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Improving Health Care Quality

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The Impact of COVID-19 on Outpatient Visits in 2020: Visits Remained Stable, Despite a Late Surge in Cases

Octoclean worker Erick Borjas uses electrostatic disinfectant (ESD) to clean and rid a waiting room of COVID-19 during the coronavirus pandemic at a medical facility on April 15, 2020 in Riverside County, California.

The COVID-19 pandemic dramatically altered the delivery of outpatient care in 2020. Beginning in March, health care practices began deferring elective visits, modifying their practices to safely accommodate in-person visits, and increasing the use of telemedicine.

Since the start of the pandemic, we have issued a series of reports tracking weekly outpatient visit volume. In April, we reported that the number of visits to ambulatory care providers had declined by nearly 60 percent. By May, visits had rebounded, though they were still below the prepandemic baseline. In our August update, we described modest drops in visits in some of the COVID-19 hot-spot states. By October, office visit volumes had essentially returned to baseline, and telemedicine use showed signs of declining.

In this, our sixth report, we describe visits through the end of 2020. Over November and December, the nation witnessed an unprecedented rise in COVID-19 cases. Coming on the heels of the holiday season, this COVID-19 surge affected nearly all states, exacerbating several challenges already facing care providers: treating patients exposed to the virus or infected by it; managing patients with non-COVID-19-related illnesses; keeping providers and staff healthy; and ensuring the financial viability of their practices.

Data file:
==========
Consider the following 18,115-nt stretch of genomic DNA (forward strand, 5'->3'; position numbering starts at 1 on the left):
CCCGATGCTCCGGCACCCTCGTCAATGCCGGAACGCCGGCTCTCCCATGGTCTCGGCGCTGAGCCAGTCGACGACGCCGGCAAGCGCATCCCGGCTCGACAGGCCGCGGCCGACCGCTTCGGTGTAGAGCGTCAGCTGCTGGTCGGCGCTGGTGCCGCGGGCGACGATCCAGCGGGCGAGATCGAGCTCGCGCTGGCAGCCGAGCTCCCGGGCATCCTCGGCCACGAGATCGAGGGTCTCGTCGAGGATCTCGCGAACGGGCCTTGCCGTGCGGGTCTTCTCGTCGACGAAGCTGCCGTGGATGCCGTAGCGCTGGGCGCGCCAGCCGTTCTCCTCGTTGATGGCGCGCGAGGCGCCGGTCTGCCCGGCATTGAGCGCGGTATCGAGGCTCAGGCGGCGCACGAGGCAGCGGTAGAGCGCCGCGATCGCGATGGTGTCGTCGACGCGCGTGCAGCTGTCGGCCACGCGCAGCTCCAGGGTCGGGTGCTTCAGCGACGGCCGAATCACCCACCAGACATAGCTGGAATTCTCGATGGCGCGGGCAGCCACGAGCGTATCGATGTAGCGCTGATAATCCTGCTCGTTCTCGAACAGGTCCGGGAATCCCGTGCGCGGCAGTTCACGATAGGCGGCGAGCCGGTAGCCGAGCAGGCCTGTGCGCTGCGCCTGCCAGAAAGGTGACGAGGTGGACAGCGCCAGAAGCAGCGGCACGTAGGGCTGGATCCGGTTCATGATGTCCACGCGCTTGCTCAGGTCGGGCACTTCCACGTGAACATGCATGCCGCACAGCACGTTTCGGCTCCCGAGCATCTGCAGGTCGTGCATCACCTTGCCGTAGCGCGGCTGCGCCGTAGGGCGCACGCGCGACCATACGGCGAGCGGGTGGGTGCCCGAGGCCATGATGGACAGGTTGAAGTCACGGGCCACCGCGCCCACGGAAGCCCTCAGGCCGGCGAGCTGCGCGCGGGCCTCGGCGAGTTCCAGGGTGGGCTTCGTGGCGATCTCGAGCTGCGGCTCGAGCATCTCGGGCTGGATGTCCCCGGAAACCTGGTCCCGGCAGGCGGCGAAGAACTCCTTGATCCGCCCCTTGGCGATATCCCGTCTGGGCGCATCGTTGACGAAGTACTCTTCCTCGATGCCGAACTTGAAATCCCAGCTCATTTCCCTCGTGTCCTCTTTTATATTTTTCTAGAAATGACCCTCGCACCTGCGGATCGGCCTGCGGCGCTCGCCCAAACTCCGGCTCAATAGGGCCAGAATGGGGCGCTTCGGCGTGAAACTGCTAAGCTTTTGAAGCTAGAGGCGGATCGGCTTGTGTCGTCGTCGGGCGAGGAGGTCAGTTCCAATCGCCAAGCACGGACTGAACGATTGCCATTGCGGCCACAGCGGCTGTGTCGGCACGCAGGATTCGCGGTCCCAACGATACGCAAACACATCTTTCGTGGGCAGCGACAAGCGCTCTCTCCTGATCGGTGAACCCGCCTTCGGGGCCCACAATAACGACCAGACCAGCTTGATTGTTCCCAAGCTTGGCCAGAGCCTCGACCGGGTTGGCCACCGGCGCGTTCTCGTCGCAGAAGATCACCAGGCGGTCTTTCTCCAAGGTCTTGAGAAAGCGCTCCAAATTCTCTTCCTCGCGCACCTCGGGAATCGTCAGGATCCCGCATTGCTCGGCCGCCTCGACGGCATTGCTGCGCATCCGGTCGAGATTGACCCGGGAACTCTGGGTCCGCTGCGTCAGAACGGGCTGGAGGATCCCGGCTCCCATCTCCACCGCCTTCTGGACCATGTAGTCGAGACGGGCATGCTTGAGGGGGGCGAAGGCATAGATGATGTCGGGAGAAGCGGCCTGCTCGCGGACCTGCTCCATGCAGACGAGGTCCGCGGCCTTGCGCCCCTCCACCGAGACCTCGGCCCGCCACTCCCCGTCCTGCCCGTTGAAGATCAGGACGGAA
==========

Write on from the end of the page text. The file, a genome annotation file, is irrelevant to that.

The charts that follow point to the resiliency of outpatient practices in the face of these challenges, as the number of weekly outpatient visits overall remained stable. However, there were several notable changes in November and December, including a modest shift back to telemedicine and a substantial drop in visits among children. Furthermore, while visit volumes mostly remained stable, they were below the levels for early winter seen in prior years — a time when visit volumes typically rise.

By tracking trends in outpatient office visits, we hope to shed light on these questions:

  • What is the clinical impact of the pandemic, and how accessible has outpatient care been during the pandemic?
  • Are new policies encouraging greater use of telemedicine?
  • What has been the financial impact of the pandemic on health care providers?

Researchers at Harvard University and Phreesia, a health care technology company, analyzed data on changes in visit volume for the more than 50,000 providers that are Phreesia clients. To better understand the impact of the pandemic on visit volumes, we also present outpatient visit volumes averaged over the prior four years. Comparing weekly visits during 2020 to weekly visits during prior years helps us better understand whether changes we have observed are unusual or reflect annual seasonal changes.

In addition, we refined the sample of practices we included in the analyses to ensure that changes in practice composition are not driving the shifts in visit volume. Details on these changes, data sources, analyses, and study limitations are available at the bottom of this post.

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DATA AND ANALYSES

Phreesia is a health care technology company that helps ambulatory practices with the patient intake process, including registration, insurance verification, patient questionnaires, patient-reported outcomes, and payments. Data reported here come from Phreesia’s clients, which include more than 1,600 provider organizations representing more than 50,000 providers across all 50 states. In a typical year, these provider organizations have more than 50 million outpatient visits, or more than 1 million visits a week.